In 2005, Bjorn Lomborg bounced onto the TED stage in Monterey to challenge the audience to think about “the biggest problems in the world.” Author of the book The Skeptical Environmentalist and the director of the Copenhagen Consensus Centre, Lomborg promptly advised the somewhat startled audience to forget about global warming. If we really want to make an impact on the serious issues of our time, he said, we have to look beyond the dramatic images and histrionic headlines that fill our newspapers, and instead calmly and rationally focus on tackling issues we might actually solve once and for all.

“It’s when economics gets evil,” he said cheerfully.

Back then, Lomborg was presenting the results of the first Copenhagen Consensus, for which he had convened a group of 30 of the world’s top economists to prioritize global problems according to how quickly and efficiently they might be solved. Their top recommendations: focus on curing HIV/AIDS, solving hunger, establishing free trade, and abolishing malaria.

“We want ordinary people who’ll spend $100 or $10 a year on doing good in the world to ask where they might do the most good.”

Since then, he and his team have run the same survey twice more, in 2008 and in 2012. And most recently, Lomborg published a book of some of his thinking, the pithily titled How to Spend $75 Billion to Make the World a Better Place. But, as he told me in a recent telephone call, our general pattern of tackling big issues remains the same. “We still have a tendency to spend money on those groups with the best PR, or the groups with the cutest animals or the scariest pictures,” he said. “And that’s not necessarily the best way to spend our money.”

Nine years after that first survey, the results haven’t changed much, though now, solving malnutrition has risen to the top of the list. “If you spend $3 billion over the next four years, you could save 100 million kids from malnutrition,” says Lomborg. “Of course, hunger is a bad thing. But it turns out that solving this has much bigger implications than just curing the terrible indignity of kids suffering pangs of hunger. Feed them properly and they’ll develop better both physically and mentally, they’ll stay longer in school, so they’ll learn more.” Lomborg cites the results of a program run in Guatemala in the 1960s, in which children from villages who were fed well were monitored against those from a different village who weren’t. The difference decades later is stark. “Better marriages, fewer kids, better educated, better jobs, but most importantly from an economist’s point of view, the better fed children now make three times more money,” he says. “If we can make that happen for 100 million kids over four years, that could very likely lead to a virtuous circle.”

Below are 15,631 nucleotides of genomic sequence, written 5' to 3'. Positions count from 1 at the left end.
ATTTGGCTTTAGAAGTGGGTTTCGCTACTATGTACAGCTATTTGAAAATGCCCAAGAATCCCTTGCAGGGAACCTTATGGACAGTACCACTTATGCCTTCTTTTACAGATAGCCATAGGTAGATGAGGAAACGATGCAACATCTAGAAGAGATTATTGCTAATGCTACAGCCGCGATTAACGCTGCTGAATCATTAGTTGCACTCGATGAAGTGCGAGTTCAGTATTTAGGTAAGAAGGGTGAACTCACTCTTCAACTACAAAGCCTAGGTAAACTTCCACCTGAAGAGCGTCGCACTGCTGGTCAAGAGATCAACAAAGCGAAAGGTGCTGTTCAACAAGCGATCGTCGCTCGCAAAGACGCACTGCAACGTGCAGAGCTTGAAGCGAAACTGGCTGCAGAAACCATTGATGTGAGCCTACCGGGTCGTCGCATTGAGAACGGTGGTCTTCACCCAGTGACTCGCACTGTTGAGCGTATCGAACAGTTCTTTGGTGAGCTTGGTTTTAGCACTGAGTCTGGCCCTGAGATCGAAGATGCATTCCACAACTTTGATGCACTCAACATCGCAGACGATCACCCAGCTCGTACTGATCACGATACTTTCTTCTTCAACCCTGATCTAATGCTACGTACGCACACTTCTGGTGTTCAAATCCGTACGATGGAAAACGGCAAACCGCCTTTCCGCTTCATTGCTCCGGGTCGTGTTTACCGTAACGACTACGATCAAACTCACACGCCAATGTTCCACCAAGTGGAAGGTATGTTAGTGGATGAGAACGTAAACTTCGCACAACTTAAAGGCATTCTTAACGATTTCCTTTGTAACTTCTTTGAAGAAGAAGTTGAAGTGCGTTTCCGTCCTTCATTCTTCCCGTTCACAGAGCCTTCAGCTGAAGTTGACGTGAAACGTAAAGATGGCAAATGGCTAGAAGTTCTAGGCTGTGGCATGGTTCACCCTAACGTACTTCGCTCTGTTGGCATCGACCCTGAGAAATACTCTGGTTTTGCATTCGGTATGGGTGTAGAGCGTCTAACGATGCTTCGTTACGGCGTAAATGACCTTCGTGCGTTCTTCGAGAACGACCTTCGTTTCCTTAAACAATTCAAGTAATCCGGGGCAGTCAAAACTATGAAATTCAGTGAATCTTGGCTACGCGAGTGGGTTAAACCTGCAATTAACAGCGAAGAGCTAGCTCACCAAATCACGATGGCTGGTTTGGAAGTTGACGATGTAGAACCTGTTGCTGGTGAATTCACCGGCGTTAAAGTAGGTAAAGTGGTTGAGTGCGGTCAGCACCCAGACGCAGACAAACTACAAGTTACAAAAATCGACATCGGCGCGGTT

Lomborg is just as lively and hopeful today as he was back in 2005. And he says he’s neither frustrated nor disappointed by the lack of change in his survey’s findings. “We were a little afraid that things might just stay the same,” he acknowledges. “And there are some obvious repeats, but there are also a lot of new findings. For instance, AIDS went down. That was the top priority in 2004, but we managed to get hold of the AIDS epidemic and see a decline in new infections. That does not mean it’s over, but we’ve managed to cut off some scary scenarios.”

And, he says, people are beginning to understand his point of view more clearly. No longer do they think he is the antichrist for suggesting that global warming shouldn’t be a focus, at least with current methodologies for tackling it. “More people realize the current Kyoto-style approach hasn’t worked for 20 years,” he says. “At some point you have to say ‘let’s not do this again.'”

So why the $75 billion number for his new book? It’s an arbitrary figure, he confesses, but in the grand scheme of things, it’s also a reasonable target for spending on these big, seemingly intractable issues. And really, he wants all of us to think about where our charity dollars can make the most impact. “We want ordinary people who’ll spend $100 or $10 a year on doing good in the world to ask where they might do the most good,” he says. “Sure, Bill Gates could spend $75 billion himself, but we can all think about making the world a better place.”